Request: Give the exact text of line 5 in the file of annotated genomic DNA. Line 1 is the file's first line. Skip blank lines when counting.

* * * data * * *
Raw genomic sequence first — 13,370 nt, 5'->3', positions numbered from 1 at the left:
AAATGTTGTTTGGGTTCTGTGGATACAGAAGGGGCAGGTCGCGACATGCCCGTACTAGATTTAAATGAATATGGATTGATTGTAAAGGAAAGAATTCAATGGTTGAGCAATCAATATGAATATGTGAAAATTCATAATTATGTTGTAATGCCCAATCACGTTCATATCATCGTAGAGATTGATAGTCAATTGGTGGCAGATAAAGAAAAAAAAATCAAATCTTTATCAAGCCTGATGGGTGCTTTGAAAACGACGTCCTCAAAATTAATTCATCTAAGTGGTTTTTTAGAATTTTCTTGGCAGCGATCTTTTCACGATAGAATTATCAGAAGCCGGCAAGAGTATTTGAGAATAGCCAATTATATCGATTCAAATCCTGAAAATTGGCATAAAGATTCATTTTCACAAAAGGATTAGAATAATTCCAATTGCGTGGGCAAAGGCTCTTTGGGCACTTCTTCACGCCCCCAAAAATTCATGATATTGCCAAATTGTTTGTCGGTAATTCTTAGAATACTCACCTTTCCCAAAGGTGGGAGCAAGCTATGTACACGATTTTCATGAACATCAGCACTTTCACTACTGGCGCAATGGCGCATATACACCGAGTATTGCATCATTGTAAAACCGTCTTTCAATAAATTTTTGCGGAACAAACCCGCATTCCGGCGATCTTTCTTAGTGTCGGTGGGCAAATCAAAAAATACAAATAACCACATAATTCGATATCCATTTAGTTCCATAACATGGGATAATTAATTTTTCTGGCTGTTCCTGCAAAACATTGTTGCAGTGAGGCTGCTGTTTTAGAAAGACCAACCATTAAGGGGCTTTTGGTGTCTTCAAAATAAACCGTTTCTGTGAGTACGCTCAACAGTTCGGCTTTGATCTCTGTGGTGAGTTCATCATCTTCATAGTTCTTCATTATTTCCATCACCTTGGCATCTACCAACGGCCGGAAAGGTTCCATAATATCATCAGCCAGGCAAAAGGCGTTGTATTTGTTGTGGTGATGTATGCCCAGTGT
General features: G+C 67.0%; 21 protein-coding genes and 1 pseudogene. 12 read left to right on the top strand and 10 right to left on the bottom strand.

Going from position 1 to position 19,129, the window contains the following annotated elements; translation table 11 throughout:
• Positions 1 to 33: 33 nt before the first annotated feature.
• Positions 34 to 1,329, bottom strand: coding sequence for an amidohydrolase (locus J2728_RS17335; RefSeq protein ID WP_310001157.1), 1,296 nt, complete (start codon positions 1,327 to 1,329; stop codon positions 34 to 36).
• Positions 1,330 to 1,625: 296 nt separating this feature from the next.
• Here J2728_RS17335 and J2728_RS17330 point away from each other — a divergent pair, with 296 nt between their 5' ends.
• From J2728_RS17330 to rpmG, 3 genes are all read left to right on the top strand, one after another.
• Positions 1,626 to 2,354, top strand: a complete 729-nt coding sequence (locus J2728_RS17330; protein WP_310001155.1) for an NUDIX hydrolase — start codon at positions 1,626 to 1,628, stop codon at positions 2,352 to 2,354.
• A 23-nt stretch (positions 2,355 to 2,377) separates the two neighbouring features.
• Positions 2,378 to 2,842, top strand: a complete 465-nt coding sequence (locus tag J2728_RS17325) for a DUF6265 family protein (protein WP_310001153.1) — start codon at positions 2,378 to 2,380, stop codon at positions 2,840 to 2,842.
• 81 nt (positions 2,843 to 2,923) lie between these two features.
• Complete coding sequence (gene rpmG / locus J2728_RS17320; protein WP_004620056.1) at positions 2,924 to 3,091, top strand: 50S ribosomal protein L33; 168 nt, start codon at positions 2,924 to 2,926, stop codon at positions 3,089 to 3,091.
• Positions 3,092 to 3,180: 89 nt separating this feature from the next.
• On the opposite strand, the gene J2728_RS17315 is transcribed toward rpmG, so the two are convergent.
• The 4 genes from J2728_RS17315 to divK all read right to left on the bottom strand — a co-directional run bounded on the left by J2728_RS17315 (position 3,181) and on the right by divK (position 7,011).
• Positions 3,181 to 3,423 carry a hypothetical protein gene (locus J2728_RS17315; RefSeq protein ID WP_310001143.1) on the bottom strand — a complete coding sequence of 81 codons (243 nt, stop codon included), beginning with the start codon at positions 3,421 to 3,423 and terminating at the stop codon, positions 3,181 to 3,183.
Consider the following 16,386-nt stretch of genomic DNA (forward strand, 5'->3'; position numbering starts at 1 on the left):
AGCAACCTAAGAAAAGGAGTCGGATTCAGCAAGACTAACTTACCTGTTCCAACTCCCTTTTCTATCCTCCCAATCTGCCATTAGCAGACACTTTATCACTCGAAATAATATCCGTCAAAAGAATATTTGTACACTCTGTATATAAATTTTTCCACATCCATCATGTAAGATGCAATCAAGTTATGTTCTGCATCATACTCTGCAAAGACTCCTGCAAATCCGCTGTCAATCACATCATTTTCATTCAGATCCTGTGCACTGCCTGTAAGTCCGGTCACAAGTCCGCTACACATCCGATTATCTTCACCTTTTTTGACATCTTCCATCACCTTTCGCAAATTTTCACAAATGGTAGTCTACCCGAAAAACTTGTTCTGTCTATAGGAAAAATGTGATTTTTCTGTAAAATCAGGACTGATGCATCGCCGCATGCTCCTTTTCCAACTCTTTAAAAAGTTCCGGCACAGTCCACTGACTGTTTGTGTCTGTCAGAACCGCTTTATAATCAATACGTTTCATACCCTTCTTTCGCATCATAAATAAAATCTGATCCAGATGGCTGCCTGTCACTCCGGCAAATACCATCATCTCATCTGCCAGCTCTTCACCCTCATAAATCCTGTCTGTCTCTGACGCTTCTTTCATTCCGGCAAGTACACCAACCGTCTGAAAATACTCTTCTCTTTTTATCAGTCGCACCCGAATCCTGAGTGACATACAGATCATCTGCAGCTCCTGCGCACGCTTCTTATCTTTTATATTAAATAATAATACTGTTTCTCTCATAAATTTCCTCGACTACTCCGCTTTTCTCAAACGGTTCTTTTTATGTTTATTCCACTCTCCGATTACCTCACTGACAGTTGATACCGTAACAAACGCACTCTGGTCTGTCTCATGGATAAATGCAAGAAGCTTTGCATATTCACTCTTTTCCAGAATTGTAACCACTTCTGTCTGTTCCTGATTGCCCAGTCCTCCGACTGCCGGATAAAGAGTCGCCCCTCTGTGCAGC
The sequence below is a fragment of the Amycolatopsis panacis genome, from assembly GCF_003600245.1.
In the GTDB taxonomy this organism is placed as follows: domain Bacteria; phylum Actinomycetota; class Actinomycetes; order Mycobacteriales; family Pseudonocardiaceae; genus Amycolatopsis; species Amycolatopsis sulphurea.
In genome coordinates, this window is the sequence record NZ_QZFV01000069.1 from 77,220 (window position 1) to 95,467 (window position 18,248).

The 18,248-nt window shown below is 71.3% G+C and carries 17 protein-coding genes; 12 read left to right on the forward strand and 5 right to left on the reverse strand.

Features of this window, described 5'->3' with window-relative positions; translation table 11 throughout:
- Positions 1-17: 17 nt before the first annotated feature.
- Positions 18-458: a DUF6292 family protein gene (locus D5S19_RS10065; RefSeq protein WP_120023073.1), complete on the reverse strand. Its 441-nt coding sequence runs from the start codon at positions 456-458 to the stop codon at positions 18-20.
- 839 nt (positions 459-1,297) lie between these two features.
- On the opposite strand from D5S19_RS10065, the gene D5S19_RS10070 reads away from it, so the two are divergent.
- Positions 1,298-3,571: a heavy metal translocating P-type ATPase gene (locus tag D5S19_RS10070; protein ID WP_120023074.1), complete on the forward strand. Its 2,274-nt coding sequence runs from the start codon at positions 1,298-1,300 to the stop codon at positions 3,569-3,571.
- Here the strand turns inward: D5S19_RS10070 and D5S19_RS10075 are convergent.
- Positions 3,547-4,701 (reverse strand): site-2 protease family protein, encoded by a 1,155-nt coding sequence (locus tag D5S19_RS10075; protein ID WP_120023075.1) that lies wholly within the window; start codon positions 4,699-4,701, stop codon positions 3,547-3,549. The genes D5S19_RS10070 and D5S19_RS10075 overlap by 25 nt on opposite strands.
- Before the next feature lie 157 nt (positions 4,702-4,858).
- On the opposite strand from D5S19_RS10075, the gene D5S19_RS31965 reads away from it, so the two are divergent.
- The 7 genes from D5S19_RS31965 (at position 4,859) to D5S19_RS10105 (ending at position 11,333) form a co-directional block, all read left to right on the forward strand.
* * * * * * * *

• Positions 1 to 33: 33 nt before the first annotated feature.